The U.S. Forest Service (search) has suspended an agency official who complained that some of its managers ignored environmental laws and rules for the spraying of pesticides and weed-killers on forests.

Doug Parker, assistant director of forestry and forest health for the agency's Southwestern Region, is accused of failing to follow a direct order to train and certify employees each month in the use of the chemicals.

Parker, the region's pesticide coordinator, also is accused of failing to submit a progress report on the training.

Deputy Regional Forester Lucia Turner sent Parker a letter Thursday about the 10-day suspension and said further "misconduct" could get him fired. Parker's attorney, Dennis Montoya, gave a copy of the letter to The Associated Press.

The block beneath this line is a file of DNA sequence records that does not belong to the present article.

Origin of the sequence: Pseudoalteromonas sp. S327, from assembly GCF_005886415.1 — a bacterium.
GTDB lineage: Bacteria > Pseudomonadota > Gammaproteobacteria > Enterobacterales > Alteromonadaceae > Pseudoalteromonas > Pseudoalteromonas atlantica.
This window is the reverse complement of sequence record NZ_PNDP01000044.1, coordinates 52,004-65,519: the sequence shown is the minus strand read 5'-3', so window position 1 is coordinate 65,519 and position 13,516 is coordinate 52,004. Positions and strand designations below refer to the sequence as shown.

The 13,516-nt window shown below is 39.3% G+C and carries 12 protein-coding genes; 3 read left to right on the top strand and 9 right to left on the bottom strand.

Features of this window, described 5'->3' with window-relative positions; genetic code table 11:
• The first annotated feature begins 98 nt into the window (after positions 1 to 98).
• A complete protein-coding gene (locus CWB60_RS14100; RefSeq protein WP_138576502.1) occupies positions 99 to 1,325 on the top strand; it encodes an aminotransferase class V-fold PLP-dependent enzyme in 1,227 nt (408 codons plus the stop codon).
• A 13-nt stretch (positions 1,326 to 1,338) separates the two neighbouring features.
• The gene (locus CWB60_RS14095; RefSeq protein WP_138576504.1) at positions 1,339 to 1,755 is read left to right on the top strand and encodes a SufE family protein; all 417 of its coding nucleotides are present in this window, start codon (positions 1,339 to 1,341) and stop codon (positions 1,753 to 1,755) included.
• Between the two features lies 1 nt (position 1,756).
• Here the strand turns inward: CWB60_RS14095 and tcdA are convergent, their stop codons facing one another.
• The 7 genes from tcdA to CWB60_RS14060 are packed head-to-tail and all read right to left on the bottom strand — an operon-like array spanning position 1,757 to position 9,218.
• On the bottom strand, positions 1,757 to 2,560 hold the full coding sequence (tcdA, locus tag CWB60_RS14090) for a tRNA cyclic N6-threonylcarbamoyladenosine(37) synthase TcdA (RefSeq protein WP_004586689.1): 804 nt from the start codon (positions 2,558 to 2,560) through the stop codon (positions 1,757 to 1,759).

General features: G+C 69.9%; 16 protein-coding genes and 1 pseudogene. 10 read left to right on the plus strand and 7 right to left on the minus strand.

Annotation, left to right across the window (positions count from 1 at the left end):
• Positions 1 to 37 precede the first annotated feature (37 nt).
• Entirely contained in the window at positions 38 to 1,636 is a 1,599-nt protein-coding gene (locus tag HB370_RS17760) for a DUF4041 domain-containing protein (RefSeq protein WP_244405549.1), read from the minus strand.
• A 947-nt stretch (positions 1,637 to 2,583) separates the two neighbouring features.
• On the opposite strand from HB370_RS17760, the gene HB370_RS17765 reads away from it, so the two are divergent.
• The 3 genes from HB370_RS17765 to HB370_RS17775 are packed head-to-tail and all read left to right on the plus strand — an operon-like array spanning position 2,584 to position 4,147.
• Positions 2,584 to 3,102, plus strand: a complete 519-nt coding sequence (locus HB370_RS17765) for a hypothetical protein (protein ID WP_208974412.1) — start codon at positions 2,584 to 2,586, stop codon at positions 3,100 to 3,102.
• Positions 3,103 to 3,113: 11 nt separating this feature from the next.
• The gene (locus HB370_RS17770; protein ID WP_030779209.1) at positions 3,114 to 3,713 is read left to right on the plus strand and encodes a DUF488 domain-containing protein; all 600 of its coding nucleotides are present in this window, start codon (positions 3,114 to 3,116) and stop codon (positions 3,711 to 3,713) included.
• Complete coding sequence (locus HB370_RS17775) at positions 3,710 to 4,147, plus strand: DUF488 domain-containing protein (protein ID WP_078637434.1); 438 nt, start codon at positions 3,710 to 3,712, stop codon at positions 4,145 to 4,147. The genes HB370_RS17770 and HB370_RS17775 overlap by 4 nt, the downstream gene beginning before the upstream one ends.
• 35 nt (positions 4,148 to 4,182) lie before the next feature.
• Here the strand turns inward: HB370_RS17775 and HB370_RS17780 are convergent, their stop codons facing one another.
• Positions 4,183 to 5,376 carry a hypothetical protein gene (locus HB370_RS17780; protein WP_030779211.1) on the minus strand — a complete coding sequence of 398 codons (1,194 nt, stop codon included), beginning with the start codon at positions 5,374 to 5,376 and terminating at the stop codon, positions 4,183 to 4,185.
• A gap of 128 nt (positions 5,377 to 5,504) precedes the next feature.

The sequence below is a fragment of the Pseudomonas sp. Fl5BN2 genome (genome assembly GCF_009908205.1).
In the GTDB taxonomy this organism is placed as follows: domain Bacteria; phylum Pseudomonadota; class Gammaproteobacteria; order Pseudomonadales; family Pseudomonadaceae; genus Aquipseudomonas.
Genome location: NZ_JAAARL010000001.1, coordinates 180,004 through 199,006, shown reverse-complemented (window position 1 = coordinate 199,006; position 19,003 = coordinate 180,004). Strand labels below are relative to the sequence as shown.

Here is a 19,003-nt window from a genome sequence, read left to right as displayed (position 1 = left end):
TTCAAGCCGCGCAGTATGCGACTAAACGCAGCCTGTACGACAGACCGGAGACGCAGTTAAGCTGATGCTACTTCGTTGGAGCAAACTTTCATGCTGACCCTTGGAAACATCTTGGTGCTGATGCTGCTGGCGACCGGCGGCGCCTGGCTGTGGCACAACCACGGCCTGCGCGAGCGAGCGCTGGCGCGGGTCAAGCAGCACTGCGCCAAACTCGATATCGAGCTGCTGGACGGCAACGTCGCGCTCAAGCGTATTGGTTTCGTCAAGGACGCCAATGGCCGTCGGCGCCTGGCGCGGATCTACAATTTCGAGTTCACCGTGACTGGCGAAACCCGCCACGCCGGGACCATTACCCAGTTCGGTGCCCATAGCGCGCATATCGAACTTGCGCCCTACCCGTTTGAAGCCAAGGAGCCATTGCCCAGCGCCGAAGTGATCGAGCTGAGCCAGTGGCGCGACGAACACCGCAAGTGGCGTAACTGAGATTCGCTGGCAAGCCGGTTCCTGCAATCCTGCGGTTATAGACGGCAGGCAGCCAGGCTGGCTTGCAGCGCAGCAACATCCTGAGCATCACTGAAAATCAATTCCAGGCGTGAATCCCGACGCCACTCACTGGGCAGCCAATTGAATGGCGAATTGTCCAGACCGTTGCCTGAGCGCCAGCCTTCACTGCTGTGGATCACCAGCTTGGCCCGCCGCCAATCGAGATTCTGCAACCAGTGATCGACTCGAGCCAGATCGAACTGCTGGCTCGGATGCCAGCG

Parker and Montoya claim the suspension amounts to reprisal for Parker speaking up about possible violations of law. His earlier whistleblower complaint to the Equal Employment Opportunity Commission (search) cited a "systemic problem" when it comes to proper pesticide use in the Southwestern Region.

Parker claims officials have taken shortcuts when trying to complete projects, such as not preparing environmental risk assessments and failing to get approval from the proper agency officials.

Montoya said Parker has been subjected to harassment, threats of disciplinary action, removal of duties and impossible demands from his supervisor after raising the concerns.

Parker, under an order from his supervisor not to speak publicly about the matter, declined to talk with the AP.

Forest Service spokesman Carl Holguin said Friday it's agency policy not to comment on pending EEO investigations or personnel matters.

Holguin added that the Forest Service strives to follow the National Environmental Policy Act (search) and other policies regulating pesticides. "We feel confident they're meeting all the requirements," he said.